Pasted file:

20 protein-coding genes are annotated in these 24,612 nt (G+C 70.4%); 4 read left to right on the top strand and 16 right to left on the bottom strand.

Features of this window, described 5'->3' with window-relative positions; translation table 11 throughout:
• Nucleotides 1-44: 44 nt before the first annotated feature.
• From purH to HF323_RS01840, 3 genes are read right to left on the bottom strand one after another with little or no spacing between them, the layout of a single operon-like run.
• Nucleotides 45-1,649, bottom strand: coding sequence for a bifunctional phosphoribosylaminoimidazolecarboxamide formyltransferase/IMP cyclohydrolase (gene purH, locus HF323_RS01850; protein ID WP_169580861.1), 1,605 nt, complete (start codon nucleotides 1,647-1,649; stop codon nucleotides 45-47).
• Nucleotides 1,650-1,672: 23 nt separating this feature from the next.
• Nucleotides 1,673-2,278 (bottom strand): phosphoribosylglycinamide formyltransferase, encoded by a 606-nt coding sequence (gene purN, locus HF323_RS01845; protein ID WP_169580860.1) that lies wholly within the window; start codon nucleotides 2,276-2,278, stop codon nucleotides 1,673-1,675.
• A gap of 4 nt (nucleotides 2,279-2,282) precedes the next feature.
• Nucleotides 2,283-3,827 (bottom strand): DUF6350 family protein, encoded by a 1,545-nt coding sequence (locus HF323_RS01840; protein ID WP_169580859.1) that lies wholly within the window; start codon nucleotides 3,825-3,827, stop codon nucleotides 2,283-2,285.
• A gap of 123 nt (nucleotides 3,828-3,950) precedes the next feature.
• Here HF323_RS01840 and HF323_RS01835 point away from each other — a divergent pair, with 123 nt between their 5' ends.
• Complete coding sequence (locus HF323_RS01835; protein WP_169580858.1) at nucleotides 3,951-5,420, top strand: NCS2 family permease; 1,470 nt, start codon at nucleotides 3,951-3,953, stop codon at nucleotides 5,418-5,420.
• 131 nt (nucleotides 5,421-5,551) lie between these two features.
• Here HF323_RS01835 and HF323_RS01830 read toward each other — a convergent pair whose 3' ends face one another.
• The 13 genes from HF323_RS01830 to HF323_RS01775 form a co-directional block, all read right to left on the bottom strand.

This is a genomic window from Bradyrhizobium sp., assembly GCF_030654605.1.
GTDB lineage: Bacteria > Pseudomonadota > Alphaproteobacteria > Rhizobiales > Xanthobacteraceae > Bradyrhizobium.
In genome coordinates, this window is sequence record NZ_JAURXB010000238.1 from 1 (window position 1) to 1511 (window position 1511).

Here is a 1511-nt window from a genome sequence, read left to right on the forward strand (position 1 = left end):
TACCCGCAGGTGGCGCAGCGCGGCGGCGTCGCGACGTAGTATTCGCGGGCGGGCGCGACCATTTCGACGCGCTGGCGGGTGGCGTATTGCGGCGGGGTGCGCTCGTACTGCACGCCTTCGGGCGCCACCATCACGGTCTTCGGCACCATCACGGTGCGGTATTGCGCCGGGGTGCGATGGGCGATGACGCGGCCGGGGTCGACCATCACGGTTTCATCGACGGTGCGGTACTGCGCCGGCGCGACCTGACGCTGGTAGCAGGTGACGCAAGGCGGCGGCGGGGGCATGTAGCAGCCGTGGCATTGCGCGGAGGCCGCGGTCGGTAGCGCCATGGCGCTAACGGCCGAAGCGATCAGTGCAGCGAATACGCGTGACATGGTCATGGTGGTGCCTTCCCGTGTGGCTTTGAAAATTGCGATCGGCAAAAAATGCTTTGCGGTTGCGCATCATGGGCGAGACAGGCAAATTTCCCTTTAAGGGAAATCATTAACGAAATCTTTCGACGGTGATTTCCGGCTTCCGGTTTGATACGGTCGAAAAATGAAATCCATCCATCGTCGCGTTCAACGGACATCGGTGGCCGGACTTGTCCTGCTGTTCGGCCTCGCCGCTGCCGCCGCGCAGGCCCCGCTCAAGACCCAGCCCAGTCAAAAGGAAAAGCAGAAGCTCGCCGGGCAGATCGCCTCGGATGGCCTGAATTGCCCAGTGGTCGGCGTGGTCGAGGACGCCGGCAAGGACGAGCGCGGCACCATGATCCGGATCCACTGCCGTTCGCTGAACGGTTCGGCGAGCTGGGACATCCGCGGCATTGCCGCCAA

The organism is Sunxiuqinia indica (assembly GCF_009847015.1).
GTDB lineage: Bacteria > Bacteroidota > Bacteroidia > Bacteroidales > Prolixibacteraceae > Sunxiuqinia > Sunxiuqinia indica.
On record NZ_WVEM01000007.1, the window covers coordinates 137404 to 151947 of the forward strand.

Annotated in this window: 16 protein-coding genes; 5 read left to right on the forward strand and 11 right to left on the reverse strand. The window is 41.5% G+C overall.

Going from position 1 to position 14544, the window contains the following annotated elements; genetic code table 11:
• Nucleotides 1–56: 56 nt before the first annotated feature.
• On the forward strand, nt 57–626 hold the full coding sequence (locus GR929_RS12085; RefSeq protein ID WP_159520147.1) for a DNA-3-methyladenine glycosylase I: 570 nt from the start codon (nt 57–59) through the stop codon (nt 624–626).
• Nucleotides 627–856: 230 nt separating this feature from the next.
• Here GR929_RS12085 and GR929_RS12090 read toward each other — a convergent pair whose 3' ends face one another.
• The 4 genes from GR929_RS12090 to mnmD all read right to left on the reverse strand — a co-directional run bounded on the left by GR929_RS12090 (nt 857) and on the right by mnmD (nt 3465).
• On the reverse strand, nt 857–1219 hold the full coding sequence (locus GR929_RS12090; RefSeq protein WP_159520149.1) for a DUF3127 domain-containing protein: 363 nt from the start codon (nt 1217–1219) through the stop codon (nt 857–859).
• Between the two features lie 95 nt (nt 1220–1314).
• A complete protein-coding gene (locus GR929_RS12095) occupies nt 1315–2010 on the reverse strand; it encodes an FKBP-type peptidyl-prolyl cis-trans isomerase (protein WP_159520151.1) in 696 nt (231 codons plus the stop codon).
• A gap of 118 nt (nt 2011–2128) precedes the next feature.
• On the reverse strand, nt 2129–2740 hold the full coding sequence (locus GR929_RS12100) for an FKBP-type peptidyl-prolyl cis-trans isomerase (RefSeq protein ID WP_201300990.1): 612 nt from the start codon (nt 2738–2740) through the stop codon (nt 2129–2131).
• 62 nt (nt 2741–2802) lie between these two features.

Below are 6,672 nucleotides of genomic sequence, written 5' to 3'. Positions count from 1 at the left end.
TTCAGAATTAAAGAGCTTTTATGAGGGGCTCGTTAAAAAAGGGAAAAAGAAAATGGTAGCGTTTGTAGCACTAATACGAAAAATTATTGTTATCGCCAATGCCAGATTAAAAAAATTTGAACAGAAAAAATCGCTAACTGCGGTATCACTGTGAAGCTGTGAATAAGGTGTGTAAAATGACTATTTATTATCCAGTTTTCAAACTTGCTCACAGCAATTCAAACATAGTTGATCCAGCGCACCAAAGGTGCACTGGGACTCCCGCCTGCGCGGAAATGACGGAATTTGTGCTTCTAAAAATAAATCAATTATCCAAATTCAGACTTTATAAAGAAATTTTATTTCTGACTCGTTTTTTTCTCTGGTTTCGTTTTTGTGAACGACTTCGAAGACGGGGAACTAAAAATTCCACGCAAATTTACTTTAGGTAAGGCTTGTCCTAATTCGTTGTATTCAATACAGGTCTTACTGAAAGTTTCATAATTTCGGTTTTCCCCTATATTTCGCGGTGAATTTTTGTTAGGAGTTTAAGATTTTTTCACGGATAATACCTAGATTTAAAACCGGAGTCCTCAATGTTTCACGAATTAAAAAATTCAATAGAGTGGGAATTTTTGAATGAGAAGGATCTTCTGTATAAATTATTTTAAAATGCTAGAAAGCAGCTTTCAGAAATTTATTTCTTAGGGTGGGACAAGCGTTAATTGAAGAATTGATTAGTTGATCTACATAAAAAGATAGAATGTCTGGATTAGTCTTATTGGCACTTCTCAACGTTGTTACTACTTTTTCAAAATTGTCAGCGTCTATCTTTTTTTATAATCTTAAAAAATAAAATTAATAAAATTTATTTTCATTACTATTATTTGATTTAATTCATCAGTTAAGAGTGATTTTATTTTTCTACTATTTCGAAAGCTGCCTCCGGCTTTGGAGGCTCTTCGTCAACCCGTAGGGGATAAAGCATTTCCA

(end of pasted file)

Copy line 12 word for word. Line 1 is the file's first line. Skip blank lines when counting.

• Complete coding sequence (locus HF323_RS01835; protein WP_169580858.1) at nucleotides 3,951-5,420, top strand: NCS2 family permease; 1,470 nt, start codon at nucleotides 3,951-3,953, stop codon at nucleotides 5,418-5,420.